Territory Stories

Debates Day 2 - Wednesday 1 May 1991



Debates Day 2 - Wednesday 1 May 1991

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Parliamentary Record 3


Debates for 6th Assembly 1990 - 1994; ParliamentNT; Parliamentary Record; 6th Assembly 1990 - 1994




Made available by the Legislative Assembly of the Northern Territory





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Legislative Assembly of the Northern Territory

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Attribution International 4.0 (CC BY 4.0)

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Legislative Assembly of the Northern Territory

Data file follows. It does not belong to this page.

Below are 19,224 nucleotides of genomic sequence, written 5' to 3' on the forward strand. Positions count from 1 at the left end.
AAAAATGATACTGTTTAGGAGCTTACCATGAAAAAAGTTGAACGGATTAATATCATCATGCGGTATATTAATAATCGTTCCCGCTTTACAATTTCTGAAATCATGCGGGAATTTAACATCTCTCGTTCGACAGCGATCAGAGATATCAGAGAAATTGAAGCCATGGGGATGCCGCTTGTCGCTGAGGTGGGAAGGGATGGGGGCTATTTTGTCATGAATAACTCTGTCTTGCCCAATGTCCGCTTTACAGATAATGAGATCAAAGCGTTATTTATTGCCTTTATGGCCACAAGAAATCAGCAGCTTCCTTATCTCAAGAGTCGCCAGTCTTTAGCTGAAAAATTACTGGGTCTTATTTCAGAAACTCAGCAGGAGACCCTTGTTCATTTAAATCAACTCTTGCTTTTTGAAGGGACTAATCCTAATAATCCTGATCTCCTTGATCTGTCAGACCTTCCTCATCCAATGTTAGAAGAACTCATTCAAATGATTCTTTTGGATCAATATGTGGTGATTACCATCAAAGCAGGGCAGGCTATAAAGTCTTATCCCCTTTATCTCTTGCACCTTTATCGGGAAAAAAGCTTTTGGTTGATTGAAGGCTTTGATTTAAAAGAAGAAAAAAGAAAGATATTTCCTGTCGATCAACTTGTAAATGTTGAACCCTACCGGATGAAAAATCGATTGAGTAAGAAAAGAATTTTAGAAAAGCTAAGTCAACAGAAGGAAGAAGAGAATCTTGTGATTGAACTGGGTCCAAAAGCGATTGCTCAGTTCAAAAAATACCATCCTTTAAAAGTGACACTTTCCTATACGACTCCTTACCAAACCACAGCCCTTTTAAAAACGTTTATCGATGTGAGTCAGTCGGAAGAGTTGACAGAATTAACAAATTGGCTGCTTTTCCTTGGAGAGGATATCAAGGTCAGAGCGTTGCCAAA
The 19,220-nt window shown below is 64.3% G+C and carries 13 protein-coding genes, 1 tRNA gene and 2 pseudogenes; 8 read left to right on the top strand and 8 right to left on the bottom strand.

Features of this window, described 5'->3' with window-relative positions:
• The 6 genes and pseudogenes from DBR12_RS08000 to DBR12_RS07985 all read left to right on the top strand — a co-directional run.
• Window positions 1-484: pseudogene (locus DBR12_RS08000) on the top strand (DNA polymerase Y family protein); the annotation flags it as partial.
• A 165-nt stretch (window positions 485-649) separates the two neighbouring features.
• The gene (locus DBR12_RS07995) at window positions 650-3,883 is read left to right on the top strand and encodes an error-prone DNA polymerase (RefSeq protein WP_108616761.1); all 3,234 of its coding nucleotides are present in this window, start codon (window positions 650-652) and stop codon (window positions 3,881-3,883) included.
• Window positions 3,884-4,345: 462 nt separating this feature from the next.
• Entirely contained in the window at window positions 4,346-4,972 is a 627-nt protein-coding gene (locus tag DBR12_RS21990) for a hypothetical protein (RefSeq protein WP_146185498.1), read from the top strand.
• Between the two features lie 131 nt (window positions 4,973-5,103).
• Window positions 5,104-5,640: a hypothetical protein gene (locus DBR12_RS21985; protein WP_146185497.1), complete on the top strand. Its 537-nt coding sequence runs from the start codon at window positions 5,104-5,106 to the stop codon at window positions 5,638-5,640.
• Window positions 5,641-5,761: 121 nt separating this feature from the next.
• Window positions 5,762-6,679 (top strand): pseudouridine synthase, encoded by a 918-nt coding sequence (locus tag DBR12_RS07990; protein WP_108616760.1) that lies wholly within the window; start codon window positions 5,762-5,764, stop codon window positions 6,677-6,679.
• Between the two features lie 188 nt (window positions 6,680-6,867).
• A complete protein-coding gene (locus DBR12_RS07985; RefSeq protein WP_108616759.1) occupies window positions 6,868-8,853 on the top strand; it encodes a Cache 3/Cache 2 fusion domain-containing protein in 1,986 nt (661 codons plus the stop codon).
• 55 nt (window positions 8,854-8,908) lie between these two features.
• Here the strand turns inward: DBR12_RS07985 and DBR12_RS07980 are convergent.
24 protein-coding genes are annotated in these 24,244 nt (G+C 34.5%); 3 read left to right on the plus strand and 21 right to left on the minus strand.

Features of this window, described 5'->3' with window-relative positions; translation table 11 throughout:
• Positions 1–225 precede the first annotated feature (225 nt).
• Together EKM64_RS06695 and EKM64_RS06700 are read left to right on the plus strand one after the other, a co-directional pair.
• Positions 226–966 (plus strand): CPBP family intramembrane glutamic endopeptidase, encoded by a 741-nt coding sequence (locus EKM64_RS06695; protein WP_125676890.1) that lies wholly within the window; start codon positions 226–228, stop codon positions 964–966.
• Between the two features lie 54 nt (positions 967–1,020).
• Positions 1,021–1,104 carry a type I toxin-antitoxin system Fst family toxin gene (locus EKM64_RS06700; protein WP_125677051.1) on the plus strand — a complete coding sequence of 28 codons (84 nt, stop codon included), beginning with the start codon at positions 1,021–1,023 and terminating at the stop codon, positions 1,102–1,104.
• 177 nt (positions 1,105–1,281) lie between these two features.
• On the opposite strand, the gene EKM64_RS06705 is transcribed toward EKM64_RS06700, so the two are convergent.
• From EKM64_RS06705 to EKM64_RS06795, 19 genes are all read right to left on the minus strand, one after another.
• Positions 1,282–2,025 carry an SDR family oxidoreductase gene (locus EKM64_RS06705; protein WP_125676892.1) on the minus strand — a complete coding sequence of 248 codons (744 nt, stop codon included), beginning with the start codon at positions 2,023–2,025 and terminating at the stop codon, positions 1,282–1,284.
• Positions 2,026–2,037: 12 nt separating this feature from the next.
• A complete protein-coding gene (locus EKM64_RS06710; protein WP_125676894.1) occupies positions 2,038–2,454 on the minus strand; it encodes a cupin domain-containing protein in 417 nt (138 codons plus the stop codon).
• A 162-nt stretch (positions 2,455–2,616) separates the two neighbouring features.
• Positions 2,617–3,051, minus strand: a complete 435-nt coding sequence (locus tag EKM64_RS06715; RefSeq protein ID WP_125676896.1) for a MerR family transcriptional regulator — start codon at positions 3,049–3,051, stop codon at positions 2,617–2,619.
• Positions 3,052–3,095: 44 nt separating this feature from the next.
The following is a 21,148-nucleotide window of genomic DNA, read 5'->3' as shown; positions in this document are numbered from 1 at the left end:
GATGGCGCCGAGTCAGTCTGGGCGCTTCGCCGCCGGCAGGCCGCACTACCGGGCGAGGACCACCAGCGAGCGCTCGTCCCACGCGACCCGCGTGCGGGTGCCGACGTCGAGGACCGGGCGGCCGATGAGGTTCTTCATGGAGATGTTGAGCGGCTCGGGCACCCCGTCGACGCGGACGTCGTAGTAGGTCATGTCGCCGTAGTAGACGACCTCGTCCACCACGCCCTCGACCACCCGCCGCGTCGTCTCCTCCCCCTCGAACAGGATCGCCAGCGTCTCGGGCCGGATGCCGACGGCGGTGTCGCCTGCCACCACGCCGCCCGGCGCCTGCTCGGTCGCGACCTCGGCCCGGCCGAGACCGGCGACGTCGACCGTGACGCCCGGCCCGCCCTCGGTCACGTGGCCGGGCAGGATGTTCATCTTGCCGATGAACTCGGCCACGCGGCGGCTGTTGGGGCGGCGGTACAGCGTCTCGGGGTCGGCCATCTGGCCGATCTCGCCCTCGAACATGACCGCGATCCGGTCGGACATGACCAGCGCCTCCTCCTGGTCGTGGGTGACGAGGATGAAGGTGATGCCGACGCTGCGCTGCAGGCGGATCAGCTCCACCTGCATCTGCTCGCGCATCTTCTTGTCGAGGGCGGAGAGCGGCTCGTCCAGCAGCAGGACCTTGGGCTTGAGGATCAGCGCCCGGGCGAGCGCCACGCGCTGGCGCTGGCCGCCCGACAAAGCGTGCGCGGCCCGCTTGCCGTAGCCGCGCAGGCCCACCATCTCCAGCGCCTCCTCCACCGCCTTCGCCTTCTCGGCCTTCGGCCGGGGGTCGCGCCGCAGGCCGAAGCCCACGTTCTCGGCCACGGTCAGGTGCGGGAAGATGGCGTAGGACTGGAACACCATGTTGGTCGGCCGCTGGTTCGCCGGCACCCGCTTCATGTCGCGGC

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DEBATES - Wednesday 1 May 1991 Opposition must know that we cannot build a Channel Island Power Station from a single budget, nor should we attempt to do so. What we do is build it and let Territorians pay for it while they are using the facility and enjoying the advantages it brings. What would the Leader of the Opposition do instead? Would he accumulate savings under a mattress and build a power station in the year 2015 when he thought he had collected enough? The great bulk of infrastructure built up through the Territory's prudent borrowing program is for community use. I do not see why anybody should object to the principle of paying off our borrowings over a period of time when it is apparent that all Territorians are gaining the benefits of that infrastructure. Is it fair that a group of Territorians in a particular year are slugged for the whole cost of a power station when it is patently clear that it will be used by Territorians who come after them? When we talk in this House about Territory debt, we are talking about borrowing to build assets. The opposition does not bother to talk about assets. This was particularly true during last year's election campaign. They leave the impression that debt is built up without purpose, that money is borrowed for no particular reason and that, somewhere in the Territory, there must be some sort of mini-Fort Knox containing a pile of money which we are doing nothing with other than paying interest. Let me say it again: there is absolutely nothing wrong with borrowing to build assets for the benefit of current and future generations of Territorians and letting current and future generations pay for them. Indeed, that is exactly what a responsible government should do. It becomes a community problem only if the repayments grow to a level that cannot be sustained by the community, and that is what has happened in Victoria. That is not what is happening in the Northern Territory. It is to be expected that, as the Territory accumulates a state-like level of debt in providing state-like infrastructure, net interest payments relative to total revenues and grants will generally trend upwards. However, o.nly Queensland, at 4%, will pay a lower proportion in 199091 than the Territory's 8.1%. Note that figure. It is not 16%. I will prove yet again that the Leader of the Opposition has his figures wrong. Mr Ede: You are counting the wrong stuff. Mr COULTER: That rate is the same as it was in 1987-88. All the states will pay at a higher proportional rate than the Territory, with Victoria topping the list at a whopping 16.7% or double that of the Territory. Let me make this critical point absolutely clear. We are talking about the Territory's interest payments on its borrowings as a proportion of total revenues and grants. That is the real measure of the cost of debt, as any person who manages a standard household budget will testify. The bottom line is that Queensland is in a better position than the Territory. In other words, the Territory debt problem so constantly alleged by the opposition is, in reality, no problem at all. Honourable members need not take my word for it. They can read the Treasury paper because it is all in there. I table that statement for the benefit of honourable members. Mr Speaker, I draw your attention to table 14 in the document, titled 'Public Sector Net Interest Payments as Proportion of Total Revenue and Grants Received in 1990-91'. Northern Territory net interest payments are estimated at $124m, or 8.1% of our total revenues and grants. Queensland is also in good shape. Its proportional net interest payments are 4% and there 838

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